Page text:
“Why are you here? You should be out on the cliffs. I heard the knights and the Guardian routed our first attack. They locked shields like cowards, and stabbed our grunts down to pieces. It was sick to watch. Our counterattack broke them up, but now there is a melee on the rocks. The sky will reflect blood tonight,” the king said.
He was an older Ill. He wasn’t bent or twisted by the centuries, but still tall and sturdy, and dressed in black armor in case the humans breached the subterranean gates. He shaved his head like the Ill king’s before him. It was something the past rulers did. Nobody really knew why.
“What? Oh yeah, sorry,” Tyrule said. He was dangling his giant green feet off the edge of a rickety bridge overhanging an abyss. The caverns were full of unfinished structures of rotted wood and leather.
“Every time, Tyrule, every single time the horns blow and the shields clatter you linger here in our catacombs. The women and children are gone. They left to the Deep End. They’re too far away to enjoy the war properly,” the king said. He sat down next to Tyrule, who was the champion of the Ill clans. He was tall, lanky, and wielded a battle ax the size of small horse.
“I’m tired. We have these battles and we never see the human’s homes, and they never see our caverns. Nothing moves. We’re like a wave washing up against the shore. We eat away at the sand, but then we roll back. Nothing changes,” Tyrule said. His voice was surprisingly low for such a giant.
The king laughed and rubbed the forearm of Tyrule tenderly. Nobody dared touch the champion unless it was ordered by the king. It was another way of controlling the living death that was Tyrule. Once in a century you get a physical specimen like Tyrule, who haunts the humans firelight as a living legend,and will be woven into their tapestries long after he is gone.
“There is nothing to this world but life and death. The humans don’t see our life for what it is. They don’t see our tunnels, cities, and palaces as beauty or progress. They don’t respect the strength of stone or the solemness of the dark. To them we’re just abominations, and over the centuries it hasn’t changed,” the king said. His voice was slightly robotic. He’d said this statement once before. He was tired of these conversations.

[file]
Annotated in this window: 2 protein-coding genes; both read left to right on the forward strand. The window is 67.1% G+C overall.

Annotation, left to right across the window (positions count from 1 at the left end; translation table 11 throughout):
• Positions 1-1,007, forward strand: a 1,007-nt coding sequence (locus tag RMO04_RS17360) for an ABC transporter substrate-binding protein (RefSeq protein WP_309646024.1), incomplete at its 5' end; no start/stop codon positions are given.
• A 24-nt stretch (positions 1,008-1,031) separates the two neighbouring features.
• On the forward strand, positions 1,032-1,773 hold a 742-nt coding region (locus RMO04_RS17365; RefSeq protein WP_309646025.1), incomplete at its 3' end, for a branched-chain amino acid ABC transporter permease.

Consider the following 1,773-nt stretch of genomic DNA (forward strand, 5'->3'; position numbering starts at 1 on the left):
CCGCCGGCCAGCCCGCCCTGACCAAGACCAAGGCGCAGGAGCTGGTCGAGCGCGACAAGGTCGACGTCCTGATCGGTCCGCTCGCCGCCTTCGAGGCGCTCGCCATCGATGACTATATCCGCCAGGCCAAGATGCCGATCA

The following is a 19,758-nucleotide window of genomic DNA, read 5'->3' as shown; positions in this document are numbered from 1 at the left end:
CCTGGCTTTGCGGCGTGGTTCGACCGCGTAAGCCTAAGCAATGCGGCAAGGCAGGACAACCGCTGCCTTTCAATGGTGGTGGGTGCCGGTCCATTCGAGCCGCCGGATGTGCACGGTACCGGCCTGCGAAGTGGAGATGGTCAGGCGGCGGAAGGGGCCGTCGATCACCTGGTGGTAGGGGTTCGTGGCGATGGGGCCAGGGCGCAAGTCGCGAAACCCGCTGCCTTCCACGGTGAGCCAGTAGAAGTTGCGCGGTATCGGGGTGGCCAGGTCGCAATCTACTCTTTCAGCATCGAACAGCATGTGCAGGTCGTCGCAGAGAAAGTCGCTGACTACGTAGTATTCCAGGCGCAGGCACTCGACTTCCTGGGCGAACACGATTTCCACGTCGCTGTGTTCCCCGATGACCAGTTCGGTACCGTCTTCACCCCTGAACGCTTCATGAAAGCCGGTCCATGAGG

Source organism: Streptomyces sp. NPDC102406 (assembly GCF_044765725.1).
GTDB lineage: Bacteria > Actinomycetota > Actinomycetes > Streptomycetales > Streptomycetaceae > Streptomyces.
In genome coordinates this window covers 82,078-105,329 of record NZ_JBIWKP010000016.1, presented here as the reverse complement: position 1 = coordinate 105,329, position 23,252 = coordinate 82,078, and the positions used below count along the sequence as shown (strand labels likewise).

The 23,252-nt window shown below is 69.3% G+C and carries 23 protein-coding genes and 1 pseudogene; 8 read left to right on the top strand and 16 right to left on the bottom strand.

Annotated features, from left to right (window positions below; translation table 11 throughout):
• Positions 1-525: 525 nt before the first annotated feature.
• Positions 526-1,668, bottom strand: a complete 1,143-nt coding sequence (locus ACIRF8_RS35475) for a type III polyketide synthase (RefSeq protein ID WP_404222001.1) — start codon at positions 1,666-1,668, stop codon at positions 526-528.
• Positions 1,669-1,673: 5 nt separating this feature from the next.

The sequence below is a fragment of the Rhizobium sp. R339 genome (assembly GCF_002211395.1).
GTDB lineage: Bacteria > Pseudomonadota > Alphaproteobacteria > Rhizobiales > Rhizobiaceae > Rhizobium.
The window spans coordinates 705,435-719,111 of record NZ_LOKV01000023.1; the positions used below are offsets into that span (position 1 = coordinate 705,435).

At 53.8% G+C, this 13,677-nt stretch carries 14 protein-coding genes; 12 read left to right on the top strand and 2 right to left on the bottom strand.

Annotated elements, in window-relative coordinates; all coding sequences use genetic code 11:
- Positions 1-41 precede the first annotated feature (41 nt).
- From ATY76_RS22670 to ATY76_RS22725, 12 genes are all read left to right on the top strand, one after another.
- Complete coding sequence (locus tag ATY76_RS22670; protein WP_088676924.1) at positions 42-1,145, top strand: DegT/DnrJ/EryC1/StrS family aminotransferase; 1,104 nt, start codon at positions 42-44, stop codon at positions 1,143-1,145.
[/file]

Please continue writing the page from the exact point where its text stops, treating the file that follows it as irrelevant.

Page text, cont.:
“There has to be some end to it. There has to be an ending point. How can we survive with a knife always at our throats? How can we do it if we like the knife at our throats?”
The caverns shook. Dust sprinkled down in fibrous rain. The torches along the caves danced back and forth, like they too wanted to be free.
“You hear that? They’re throwing rocks at us. Launching from the base of the mountain with their catapults. They can’t even lift the weapons they want to kill us with. They’re bugs. We eat bugs. It is how we stay alive,” the king said.
Another tremor echoed against the stone walls. You could almost hear the dull roar of metal grinding on flesh outside.
“Do you know what they call you? They call you the Demon King. You’re the royalty of nightmares. I don’t even get that type of respect,” the king said.
Tyrule laid back against the planks of the rotted platform. He counted the veiny cracks of the earthen ceiling above his head.
“You’re family is out there, Tyrule. You’re family is in here. You want them to die? Think of how many families will be abandoned with every sword slash,” the king whispered.
It was far enough along in the battle for the ultimate guilt.
Tyrule sighed, and rubbed his red eyes like he was wearing glasses.
“Some day,” he said, sitting up.
He walked towards the edge of the cave where a tunnel would lead him to Roc’s Gate, the last door into the daylight. He dragged his ax behind him reluctantly, like a little boy with a toy stick. The king smiled as he walked away. It would be another battle won for the Ills.
Tyrule stopped, and turned back towards the bald king. A rock collided with the mountain. A torch fell free and clanged in the dark like a metal skeleton. It didn’t faze his king. He could see his grinning fangs in the shadows.
“The Demon King,” Tyrule whispered.
In anticipation of my new collection of short stories, Moya, I have started to share some free fiction to sort of set the tone for the anthology. The story is from the same universe as my novel Beware the Ills. Here you get the perspective of the Ills. Moya will have another short story from the same world. To reserve a copy of Moya right now and get a FREE GIFT please click HERE for my store. Thank you everyone for reading and have a great day. Offer expires in one week!